Nevada’s minimum wage and daily overtime rates remain flat in 2016


Contact

Teri Williams
Public Information Officer
(702) 486-0407
Carson City, NV - April 01, 2016

The Office of the Labor Commissioner released the annual bulletins for Nevada’s minimum wage and daily overtime requirements that will take effect July 1, 2016.  The rates for the upcoming year will remain unchanged from last year.

 

The minimum wage for employees who receive qualified health benefits from their employers will remain at $7.25 per hour and the minimum wage for employees who do not receive health benefits will remain $8.25 per hour.

 

The 2006 Minimum Wage Amendment to the Nevada Constitution requires the minimum wage to be recalculated each year based on increases in the federal minimum wage or if greater by the cumulative increase in the cost of living.

           

The rate for daily overtime will also remain the same because the minimum wage rate is not changing. Nevada is one of a few states with a daily overtime requirement in addition to the requirement to pay overtime for more than 40 hours in a workweek.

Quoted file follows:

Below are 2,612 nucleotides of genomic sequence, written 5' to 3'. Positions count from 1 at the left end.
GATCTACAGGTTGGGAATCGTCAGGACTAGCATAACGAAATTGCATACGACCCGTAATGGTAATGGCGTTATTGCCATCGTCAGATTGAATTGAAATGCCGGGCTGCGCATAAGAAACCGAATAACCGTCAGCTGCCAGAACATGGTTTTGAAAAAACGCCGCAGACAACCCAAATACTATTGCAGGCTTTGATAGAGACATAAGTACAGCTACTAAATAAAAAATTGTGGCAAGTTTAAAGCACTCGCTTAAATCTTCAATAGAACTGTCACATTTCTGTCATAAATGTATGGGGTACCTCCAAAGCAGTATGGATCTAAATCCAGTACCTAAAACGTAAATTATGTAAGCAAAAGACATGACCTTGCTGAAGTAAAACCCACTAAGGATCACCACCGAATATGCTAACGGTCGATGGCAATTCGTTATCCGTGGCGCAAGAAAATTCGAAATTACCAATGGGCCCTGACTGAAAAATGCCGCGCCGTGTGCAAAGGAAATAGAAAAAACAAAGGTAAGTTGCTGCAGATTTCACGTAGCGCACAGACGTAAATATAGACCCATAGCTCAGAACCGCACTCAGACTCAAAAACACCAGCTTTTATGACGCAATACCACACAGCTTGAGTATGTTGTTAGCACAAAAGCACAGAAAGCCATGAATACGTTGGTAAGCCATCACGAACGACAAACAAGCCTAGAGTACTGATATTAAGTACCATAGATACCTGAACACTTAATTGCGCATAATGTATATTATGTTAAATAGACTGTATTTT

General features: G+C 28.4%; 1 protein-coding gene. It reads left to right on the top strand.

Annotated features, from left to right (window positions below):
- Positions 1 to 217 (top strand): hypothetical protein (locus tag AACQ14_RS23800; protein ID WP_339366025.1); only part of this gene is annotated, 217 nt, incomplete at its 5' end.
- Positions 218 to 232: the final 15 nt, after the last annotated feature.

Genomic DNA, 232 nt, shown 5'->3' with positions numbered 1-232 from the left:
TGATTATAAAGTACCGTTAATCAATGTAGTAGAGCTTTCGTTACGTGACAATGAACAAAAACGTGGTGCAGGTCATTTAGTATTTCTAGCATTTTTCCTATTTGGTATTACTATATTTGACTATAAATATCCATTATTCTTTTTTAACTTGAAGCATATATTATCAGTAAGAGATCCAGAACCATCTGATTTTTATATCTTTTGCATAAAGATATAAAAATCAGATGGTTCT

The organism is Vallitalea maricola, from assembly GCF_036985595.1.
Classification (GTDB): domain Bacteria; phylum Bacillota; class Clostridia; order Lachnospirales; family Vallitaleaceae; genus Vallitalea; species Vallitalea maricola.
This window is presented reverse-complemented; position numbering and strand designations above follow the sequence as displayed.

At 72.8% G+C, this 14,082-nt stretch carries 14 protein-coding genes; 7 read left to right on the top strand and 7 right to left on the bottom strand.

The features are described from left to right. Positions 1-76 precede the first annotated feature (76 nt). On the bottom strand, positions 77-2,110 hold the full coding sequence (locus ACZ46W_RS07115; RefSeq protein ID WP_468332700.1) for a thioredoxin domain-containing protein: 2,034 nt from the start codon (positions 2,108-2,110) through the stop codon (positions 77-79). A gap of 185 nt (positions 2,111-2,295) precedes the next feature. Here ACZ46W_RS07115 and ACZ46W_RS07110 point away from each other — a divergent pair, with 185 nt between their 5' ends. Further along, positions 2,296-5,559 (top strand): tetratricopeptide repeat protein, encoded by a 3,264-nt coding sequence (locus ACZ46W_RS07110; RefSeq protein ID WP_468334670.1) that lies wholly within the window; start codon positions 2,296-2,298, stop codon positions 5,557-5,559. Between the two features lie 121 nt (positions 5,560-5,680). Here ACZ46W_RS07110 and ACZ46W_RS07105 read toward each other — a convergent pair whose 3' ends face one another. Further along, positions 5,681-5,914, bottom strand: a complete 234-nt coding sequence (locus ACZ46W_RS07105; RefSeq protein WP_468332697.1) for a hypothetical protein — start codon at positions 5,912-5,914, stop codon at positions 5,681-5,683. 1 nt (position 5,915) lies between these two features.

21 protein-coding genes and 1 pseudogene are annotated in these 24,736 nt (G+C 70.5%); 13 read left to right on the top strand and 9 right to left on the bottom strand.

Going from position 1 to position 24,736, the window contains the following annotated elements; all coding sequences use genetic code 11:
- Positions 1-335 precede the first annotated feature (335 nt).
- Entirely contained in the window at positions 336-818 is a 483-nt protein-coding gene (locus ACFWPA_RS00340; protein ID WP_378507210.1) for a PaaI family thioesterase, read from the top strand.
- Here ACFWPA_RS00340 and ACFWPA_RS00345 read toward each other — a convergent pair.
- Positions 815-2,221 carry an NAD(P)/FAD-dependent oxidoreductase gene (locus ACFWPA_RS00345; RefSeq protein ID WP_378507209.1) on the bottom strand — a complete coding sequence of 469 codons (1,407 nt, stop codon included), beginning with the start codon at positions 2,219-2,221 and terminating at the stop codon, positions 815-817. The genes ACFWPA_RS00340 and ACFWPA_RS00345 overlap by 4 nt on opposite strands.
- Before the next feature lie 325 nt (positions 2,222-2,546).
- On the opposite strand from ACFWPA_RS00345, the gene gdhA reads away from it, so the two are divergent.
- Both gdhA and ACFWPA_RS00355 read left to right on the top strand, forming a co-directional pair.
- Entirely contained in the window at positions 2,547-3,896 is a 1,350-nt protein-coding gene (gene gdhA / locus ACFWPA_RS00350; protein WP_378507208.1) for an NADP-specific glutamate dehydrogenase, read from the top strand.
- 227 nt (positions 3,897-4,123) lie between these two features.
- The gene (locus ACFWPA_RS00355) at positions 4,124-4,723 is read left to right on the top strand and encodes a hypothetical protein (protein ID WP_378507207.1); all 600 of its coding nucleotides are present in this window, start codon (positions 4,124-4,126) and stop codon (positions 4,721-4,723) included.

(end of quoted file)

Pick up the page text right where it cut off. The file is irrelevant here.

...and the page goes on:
Employees who receive qualified health benefits from their employers and earn less than $10.875 per hour, and employees earning less than $12.375 per hour who do not receive qualified health benefits must be paid overtime whenever they work more than 8 hours in a 24-hour period.  Employees that are exempt from overtime under Nevada state law are not subject to these requirements.

 

Additional information regarding the minimum wage and daily overtime rates is available from the Office of the Labor Commissioner at:  (702) 486-2650, Las Vegas; (775) 684-1890, Carson City.  The Annual Bulletins containing the rates are available on-line from the Office of the Labor Commissioner’s website at www.labor.nv.gov or in hard copy form by request to the Office of the Labor Commissioner.

 

About the Office of the Labor Commissioner

The Office of the Labor Commissioner is a division of the Department of Business and Industry. The Labor Commissioner strives to ensure that all workers are treated fairly under the law by investigating complaints of non-payment of wages, State minimum wage, overtime, and prevailing wage disputes. The office also monitors youth employment standards, including work hours and safe, non-hazardous working conditions.

 

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